Character and Caricature

By Maeve Maddox

In an NPR story about the election of Scott Brown to Ted Kennedy’s vacated Senate, a Massachusetts legislator, Jim Vallee, declared:

“He’s not a one-dimensional caricature.”

Caricature does not mean the same thing as character. And it is character that is often characterized (!) as being “one-dimensional.”

Novelists do not want to be accused creating of one-dimensional characters: imaginary people who are entirely good or entirely evil. Real people are rarely one-dimensional. Hitler is said to have liked dogs and classical music. Hannibal Lecter enjoys a nice Chianti. In a novel, a one-dimensional hero who never has an unworthy thought, or a villain who lacks some flicker of humanity, comes across as flat and uninteresting.

The OED offers nineteen definitions for the noun character. The definition that applies in the context of the Vallee quotation is:

The sum of the moral and mental qualities which distinguish an individual . . .

A caricature, on the other hand, is intrinsically one-dimensional, or at least lacking in depth. As an artistic rendering, a caricature exaggerates a person’s most noticeable feature. For example, Obama’s ears, Leno’s chin, Bette Davis’s eyes.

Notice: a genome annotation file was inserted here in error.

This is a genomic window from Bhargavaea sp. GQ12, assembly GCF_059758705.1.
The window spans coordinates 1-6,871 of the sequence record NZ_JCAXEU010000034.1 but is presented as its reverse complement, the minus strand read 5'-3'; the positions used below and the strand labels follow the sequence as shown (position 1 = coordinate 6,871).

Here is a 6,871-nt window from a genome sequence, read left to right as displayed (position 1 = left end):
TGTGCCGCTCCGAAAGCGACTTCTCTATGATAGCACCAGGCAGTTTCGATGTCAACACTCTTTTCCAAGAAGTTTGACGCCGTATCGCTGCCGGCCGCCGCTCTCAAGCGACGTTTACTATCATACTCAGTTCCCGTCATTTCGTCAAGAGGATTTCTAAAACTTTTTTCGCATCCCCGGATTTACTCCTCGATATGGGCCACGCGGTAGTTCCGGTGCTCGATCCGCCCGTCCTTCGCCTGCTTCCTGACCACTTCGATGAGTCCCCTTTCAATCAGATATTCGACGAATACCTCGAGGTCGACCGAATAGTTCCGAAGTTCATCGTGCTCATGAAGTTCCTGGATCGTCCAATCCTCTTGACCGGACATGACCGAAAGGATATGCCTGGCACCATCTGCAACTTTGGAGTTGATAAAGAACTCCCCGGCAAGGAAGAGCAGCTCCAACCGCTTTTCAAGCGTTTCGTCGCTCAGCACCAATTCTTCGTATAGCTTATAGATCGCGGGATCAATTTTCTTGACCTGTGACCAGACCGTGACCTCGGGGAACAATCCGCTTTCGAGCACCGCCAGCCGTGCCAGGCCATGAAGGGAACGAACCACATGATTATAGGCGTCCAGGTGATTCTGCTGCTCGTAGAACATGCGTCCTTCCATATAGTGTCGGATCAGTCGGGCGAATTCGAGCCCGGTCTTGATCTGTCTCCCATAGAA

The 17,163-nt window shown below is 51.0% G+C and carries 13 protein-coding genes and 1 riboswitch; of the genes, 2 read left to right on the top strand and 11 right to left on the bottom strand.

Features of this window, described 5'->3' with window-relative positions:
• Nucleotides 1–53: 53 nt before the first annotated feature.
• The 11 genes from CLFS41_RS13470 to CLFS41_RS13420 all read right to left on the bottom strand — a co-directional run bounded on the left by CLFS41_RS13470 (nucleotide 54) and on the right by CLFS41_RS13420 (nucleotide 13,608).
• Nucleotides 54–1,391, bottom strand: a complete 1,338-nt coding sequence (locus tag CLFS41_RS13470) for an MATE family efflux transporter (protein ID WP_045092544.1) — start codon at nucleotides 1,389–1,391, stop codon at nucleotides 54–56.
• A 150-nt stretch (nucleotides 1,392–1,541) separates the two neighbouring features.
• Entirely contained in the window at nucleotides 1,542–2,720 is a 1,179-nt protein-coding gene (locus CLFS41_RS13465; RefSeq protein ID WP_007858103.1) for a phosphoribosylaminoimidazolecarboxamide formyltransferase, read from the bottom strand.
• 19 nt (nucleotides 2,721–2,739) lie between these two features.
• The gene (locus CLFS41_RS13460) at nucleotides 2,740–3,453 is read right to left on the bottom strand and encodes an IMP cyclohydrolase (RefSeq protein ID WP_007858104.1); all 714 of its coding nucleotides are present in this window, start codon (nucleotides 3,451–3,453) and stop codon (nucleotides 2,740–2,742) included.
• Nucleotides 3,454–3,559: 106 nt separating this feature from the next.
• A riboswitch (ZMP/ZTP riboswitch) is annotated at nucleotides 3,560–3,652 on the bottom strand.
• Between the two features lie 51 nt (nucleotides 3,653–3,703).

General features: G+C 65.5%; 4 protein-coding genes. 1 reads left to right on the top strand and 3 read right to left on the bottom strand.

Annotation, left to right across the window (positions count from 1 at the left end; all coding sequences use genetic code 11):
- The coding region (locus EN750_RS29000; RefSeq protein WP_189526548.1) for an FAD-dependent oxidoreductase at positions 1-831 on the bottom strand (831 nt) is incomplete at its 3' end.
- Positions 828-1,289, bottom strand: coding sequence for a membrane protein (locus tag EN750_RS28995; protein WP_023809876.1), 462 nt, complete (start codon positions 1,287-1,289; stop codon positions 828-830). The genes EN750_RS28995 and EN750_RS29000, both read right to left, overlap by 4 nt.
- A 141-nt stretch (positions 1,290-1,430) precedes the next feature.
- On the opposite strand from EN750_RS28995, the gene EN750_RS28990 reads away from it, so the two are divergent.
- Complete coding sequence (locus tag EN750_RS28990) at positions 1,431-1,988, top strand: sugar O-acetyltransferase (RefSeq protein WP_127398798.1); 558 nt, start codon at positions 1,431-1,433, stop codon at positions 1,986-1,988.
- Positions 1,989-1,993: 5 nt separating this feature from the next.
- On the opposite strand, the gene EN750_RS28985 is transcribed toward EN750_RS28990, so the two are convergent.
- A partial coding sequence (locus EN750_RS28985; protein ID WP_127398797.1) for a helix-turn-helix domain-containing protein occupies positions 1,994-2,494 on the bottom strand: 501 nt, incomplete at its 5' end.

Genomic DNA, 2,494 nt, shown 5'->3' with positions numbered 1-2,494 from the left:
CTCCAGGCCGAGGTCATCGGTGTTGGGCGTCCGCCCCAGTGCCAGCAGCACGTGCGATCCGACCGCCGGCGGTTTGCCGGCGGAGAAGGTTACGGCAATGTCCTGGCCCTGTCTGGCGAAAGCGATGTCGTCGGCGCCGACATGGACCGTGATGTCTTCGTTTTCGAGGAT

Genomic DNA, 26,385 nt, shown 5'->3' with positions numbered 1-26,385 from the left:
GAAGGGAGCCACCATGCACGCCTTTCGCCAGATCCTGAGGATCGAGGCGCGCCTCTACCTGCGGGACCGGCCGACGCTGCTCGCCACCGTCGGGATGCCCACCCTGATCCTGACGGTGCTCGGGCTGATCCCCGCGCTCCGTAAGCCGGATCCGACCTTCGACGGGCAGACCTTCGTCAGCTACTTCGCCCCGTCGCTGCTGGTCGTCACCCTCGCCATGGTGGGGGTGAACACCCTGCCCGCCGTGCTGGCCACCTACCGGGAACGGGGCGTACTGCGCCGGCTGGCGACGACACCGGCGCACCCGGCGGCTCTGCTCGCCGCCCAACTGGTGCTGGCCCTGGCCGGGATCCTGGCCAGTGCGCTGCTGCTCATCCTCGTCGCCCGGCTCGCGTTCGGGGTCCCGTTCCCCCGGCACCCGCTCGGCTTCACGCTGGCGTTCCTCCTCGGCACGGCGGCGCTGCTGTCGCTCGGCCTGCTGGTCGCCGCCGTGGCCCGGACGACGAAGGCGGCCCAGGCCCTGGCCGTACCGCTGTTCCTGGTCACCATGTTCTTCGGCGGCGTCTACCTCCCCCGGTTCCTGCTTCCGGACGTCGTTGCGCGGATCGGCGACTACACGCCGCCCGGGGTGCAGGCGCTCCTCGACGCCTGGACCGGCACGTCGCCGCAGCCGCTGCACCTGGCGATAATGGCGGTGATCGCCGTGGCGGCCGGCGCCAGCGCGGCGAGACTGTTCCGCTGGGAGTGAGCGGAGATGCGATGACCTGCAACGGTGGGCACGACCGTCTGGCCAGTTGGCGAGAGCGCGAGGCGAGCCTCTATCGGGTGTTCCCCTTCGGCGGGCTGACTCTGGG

Defined by the OED, a caricature is

An exaggerated or debased likeness, imitation, or copy, naturally or unintentionally ludicrous.

Here’s a quotation in which the word caricature is used correctly:

The joy of learning is as indispensable in study as breathing is in running. Where it is lacking there are no real students, but only poor caricatures of apprentices who, at the end of their apprenticeship, will not even have a trade. –Simone Weil

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5 Responses to “Character and Caricature”

  • Kay

    In the NPR story, what is the context of the comment? Was the legislator saying that Brown was not all good or all evil? Or was he saying that Brown was not a ludicrous likeness of something?

  • Robert

    Technically, a caricature (or any other drawing) is not one-dimensional, but two-dimensional (with an x- and y-axis). The “depth” you mention is the third dimension (the z-axis).

  • L Newberry

    Character vs Caricature – Jim Vallee of NPR used the word Caricature intentionally, not accidentally! It was a lovely twist of words that said exactly what he meant. Someone likened to a cartoonish, bigger than life, one dimensional being with exaggerated characteristics can be described as a caricature. If you listened to the entire broadcast you would have known why the use of the word was appropriate, even brilliant.

  • emmie

    Hello, I’m enjoying this site quite a while, but since I’m a natieve speaker of Japanese living in Tokyo, there’re many thing I can’t understand well, sigh. But today’s last quote grabbed my mind. I’m a part-time teacher, so.
    Could anyone teach me which book of Weil’s those words come from ?
    I’m eager to read her work in English.

    Thank you in advance.

  • mailav

    very informative, thanks for share

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